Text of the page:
De-link us please

Some things get you so worked up you feel like pulling off your hair. That you can’t do anything to rectify such a problem only adds to your frustration. With no other resort, a pen and paper offers you a futile if cathartic avenue of addressing the problem. Here’s to hoping that with a wider audience, maybe the issue might be picked up by relevant authorities or bring together a critical mass to a common cause which might offer a solution. Or maybe the constitution, that panacea of seemingly all our problems, might just provide a way out of this nightmare.

The problem I’m alluding to is the unnecessary traffic in South C and Nairobi West caused by the diversion of traffic from an international highway into a residential area. Link road, a ‘road’ barely 20m in length is causing untold suffering to residents of the aforementioned estates by causing perpetual traffic throughout the day. This is the road that joins South C with Mombasa road just before the flyover. (See map attached)

Link Road Traffic.

The road marked in red shows the route used by traffic diverted from Mombasa road while the ‘blue’ roads shows the resultant tailback in South C.

While appreciating that planners of Nairobi had the best intentions in providing a gateway to Mombasa road from South C, the short sightedness in having such an inlet is truly baffling. The problem starts whenever there is a tailback of traffic on Mombasa road which is almost always the case. To escape this traffic, impatient drivers end up driving through South C and Nairobi West, rejoining the Highway at the Bunyala road roundabout via Aerodrome road. The result of this is endless traffic within the estate at whatever time of day.

The situation is so dire that some residents find traffic right outside their gates, forcing them to wait up to 15 minutes just to reverse their cars out of the driveway. The same impatient drivers will not give way and are willing to overlap or do anything that will hasten their journey. You therefore end up having personal and company cars, route 33 & 110 matatus, Rwaken & Karuri minibuses, trailers, oil tankers and every other sort of vehicle in the estate, polluting the air and congesting the estate. To avoid all this, you have to leave the house by 6am or be prepared to take half an hour just to get out of South C.

Temporary respite came recently in the form of road rehabilitation of the Link road meaning the road had to be closed to all traffic. The resultant transformation of the traffic situation in South C and Nairobi West, temporary as it may be was remarkable to say the least. This turn of events offered a glimpse of how much easier life would be for the residents of these estates if this nightmare of a road had not been in existence. The seamless entry and exit into your home was reminiscent of the situation in South B, a neighborhood adjacent to the highway on the opposite side but whose traffic situation couldn’t be any more different. South B is lucky enough not to have a direct inlet from the traffic headed to the city center from Mombasa road avoiding such unnecessary traffic.

I find no justification in having this road as it does little to ease the traffic on Mombasa road but seeing as a whole road cannot be closed, something of a middle ground must be reached to alleviate this suffering. The constitution establishes county assemblies where such local issues can be addressed and solutions provided. After the election, whoever is elected as the South C ward representative and his/her Nairobi West counterpart should make it their number one priority to address this problem. A proposed solution would be the conversion of the Link road into a one way outlet that joins South C to Mombasa road. This will maintain the relevance of the road while restricting the traffic diversion into the estate. As for accessing South C from Mombasa road, I am certain a majority of South C residents will happily use the Bellevue entrance if it meant no endless traffic jam in the estate.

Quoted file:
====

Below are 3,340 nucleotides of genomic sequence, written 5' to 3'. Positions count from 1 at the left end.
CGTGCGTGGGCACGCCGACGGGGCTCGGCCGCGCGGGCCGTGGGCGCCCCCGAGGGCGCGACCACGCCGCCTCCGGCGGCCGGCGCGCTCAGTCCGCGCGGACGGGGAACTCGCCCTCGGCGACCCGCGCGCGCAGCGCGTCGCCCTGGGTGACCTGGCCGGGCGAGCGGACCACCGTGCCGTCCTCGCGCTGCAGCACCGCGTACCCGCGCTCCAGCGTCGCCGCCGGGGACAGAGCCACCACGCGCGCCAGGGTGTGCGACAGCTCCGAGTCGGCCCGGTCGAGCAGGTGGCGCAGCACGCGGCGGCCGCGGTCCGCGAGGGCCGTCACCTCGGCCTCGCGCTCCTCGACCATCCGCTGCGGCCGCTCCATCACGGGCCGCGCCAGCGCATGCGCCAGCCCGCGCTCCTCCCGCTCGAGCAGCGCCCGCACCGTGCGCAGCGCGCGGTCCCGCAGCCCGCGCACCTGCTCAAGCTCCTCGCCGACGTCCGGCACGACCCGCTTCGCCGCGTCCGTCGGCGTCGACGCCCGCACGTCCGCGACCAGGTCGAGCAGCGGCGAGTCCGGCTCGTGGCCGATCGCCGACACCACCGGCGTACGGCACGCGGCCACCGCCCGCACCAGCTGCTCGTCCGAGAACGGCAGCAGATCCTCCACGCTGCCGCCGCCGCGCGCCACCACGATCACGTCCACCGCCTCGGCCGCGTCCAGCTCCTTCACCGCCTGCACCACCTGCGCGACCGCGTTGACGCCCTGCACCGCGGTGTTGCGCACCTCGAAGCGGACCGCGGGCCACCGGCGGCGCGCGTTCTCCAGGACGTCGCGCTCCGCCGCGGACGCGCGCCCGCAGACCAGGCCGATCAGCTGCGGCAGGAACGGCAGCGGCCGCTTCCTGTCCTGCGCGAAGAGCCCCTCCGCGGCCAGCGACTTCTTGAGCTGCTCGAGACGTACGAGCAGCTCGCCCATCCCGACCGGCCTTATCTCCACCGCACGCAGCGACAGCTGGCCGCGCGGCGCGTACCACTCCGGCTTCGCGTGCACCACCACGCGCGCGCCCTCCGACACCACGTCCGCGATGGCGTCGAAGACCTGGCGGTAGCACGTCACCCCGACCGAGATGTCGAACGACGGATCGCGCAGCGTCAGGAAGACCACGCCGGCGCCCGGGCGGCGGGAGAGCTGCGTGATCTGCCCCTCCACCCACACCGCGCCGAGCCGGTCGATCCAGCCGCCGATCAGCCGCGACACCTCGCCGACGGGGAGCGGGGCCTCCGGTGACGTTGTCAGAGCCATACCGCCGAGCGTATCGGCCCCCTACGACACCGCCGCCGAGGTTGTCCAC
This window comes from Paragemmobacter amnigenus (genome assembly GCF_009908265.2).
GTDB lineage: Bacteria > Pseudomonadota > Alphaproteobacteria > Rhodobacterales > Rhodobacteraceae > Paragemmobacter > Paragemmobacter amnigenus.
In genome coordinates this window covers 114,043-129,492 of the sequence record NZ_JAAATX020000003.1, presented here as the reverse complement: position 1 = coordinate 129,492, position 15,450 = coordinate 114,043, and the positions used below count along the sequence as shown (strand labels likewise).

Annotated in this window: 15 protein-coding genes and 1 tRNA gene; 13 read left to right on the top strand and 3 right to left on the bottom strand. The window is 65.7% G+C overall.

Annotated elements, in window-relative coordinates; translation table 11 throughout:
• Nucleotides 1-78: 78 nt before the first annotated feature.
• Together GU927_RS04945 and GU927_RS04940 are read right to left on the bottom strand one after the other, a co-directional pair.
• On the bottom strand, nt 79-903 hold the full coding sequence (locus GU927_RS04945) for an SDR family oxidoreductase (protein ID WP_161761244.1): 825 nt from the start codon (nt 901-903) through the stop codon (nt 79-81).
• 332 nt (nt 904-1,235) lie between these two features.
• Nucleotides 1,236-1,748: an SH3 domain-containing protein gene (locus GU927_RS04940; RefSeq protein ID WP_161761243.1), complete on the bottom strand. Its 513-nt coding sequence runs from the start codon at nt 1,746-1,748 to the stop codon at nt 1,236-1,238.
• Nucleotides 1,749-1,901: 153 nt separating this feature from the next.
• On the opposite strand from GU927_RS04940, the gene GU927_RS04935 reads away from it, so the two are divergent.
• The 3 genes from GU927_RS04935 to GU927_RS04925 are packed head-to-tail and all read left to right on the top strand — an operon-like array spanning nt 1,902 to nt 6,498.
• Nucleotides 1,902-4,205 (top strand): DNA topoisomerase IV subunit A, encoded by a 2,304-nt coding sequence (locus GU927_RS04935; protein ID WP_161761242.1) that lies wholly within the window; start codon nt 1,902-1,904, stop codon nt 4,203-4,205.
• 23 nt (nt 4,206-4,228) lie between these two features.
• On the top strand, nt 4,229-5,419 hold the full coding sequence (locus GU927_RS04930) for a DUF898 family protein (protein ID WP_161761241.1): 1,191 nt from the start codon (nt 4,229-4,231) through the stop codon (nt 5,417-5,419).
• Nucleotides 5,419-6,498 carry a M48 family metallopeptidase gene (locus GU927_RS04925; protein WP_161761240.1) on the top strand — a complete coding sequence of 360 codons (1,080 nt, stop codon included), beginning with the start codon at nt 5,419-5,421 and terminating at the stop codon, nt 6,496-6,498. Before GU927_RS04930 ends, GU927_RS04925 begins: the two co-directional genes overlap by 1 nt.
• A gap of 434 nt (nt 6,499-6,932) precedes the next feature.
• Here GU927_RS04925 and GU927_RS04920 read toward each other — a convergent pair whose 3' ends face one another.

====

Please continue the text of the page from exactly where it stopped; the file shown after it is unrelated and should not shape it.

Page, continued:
Once this is done, the county reps can then focus on our other major problem of drainage and security. The establishment of factories within the estate such as Supa Loaf should also be looked into but I’ll rant about that in a separate blog post. Until then, we will have to contend with leaving the house while it’s still dark or get stuck in traffic  within the estate with ‘me first’ drivers who will happily run you off the road if it means getting to their destination ‘on time’.

About the Author

Galimo Askumo
An explorer, an infomaniac and a hippie. I got tired of wanting to read detailed, long form articles on various topics that interest me so I decided to write about them. My username is an ode to the last two known members of my family tree which goes back 11 generations.

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  1. Dutch

    Nakumbuka back in the day when i used to live in nairobi west (miller estate aka ‘moga’) hiyo shida ya traffic was hectic kutoka southc thru nairobi west and stretching even upto mada and langata areas.. it has always been troublesome to the residents who as you said, ‘takes them 15 minutes to even reverse their cars in their own driveways’ at least you spoke up bro and i hope they do whatever they can to resolve this issue even though in my opinion it’s way above the county rep’s pay level but at least he/she can raise awareness..

  2. Rama

    PS: Link Road is the shortest road in the world. Lol

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